necessarily changed, economic conditions have actually gotten worse for love people, partly because the recession. it has nothing to do with obama, although it's becoming more to do with them as it becomes more his economic issue that was bush's. and you see kind of the reactions that people are having a round the issue of race. prenup the idea of raise in and of itself to make the accuser. everything is done very muddy, but these stubborn facts remain a problem. so i think when people start to say things like no one ever has, you know, nec's anymore for anything. well, that's not true. and it's problematic to make other people think that is true. that said, there is a lot of personal responsibility of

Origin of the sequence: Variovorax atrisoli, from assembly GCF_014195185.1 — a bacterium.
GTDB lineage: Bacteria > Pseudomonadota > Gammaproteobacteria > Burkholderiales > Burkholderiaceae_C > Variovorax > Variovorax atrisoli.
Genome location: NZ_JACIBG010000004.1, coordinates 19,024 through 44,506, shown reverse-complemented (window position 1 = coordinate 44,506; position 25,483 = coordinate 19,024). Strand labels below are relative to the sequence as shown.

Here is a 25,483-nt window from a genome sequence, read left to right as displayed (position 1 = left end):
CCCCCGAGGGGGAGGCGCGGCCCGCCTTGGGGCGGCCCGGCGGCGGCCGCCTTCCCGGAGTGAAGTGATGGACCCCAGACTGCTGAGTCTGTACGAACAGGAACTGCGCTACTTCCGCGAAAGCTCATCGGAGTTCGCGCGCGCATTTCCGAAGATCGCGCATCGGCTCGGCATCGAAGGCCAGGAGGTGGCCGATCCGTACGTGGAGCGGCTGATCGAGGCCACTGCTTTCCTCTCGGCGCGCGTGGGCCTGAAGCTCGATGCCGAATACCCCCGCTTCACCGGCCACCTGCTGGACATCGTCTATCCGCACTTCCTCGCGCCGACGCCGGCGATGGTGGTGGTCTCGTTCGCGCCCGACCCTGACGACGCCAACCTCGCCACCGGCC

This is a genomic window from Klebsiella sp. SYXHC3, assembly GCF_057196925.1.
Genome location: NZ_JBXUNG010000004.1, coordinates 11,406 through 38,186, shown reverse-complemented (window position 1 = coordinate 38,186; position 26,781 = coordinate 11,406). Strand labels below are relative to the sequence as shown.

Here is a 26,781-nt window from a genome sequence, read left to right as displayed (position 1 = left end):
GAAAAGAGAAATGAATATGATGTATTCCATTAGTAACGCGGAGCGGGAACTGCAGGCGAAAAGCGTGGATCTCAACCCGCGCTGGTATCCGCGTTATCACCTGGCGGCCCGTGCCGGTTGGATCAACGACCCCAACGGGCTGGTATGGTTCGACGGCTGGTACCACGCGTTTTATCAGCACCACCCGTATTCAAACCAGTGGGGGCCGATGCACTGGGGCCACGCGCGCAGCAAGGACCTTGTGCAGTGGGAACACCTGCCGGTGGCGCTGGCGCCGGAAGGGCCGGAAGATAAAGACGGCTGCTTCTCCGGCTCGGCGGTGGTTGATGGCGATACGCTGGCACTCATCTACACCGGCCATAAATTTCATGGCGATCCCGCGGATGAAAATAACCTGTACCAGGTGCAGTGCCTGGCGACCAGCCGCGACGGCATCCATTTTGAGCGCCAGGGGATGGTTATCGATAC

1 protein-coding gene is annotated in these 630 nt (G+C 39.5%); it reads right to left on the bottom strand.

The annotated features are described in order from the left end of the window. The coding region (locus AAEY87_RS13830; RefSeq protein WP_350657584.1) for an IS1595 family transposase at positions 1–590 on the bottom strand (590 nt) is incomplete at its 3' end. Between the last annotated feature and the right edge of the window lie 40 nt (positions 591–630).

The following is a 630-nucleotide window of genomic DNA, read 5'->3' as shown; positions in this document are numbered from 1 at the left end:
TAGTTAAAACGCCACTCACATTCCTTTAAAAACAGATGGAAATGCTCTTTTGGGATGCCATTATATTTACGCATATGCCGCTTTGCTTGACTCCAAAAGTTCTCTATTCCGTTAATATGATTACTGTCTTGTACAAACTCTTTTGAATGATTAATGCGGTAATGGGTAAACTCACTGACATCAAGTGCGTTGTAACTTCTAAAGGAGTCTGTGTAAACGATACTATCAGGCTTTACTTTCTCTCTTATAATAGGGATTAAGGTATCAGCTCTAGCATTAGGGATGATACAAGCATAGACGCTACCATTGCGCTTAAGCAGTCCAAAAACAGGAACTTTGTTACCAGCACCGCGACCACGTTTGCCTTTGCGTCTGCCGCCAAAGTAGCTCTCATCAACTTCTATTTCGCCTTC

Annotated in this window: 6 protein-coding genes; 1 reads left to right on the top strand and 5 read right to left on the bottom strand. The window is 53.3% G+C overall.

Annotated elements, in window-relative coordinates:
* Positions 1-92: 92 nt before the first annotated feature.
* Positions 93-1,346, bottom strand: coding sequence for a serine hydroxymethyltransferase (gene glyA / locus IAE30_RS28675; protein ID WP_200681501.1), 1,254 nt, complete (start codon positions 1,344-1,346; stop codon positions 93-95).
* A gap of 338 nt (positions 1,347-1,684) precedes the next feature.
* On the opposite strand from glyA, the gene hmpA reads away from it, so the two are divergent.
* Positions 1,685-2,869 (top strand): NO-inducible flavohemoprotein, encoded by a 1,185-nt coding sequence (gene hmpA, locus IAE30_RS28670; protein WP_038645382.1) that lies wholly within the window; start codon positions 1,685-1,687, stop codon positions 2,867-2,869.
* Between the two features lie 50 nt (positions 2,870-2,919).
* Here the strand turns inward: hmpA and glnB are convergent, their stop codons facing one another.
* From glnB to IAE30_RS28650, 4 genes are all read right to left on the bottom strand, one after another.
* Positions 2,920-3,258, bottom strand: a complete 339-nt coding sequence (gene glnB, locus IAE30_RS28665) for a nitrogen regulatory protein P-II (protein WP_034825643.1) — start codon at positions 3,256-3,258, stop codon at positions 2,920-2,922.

people have to take. in that think what the polls are showing us is people are beginning to the first time where african americans thought that there were issues, more their own fault and there were the impact, because of the impact of racism. that's a big move forward in banking. and that does. because obama, the problem is that the fact does not necessarily change and the ground. the way that other people perceive you, not just how you perceive yourself, has to change as well. at think that we have to get in that space in the initiate those issues. c-span: on february 19th of this year under the headline empire at the end of decadence. to start up by saying it's time for us to stop lying to ourselves but this country. america is great in many ways, but on a whole host of measures some of which are shown in the accompanying chart, we have become a laggers of the industrial world.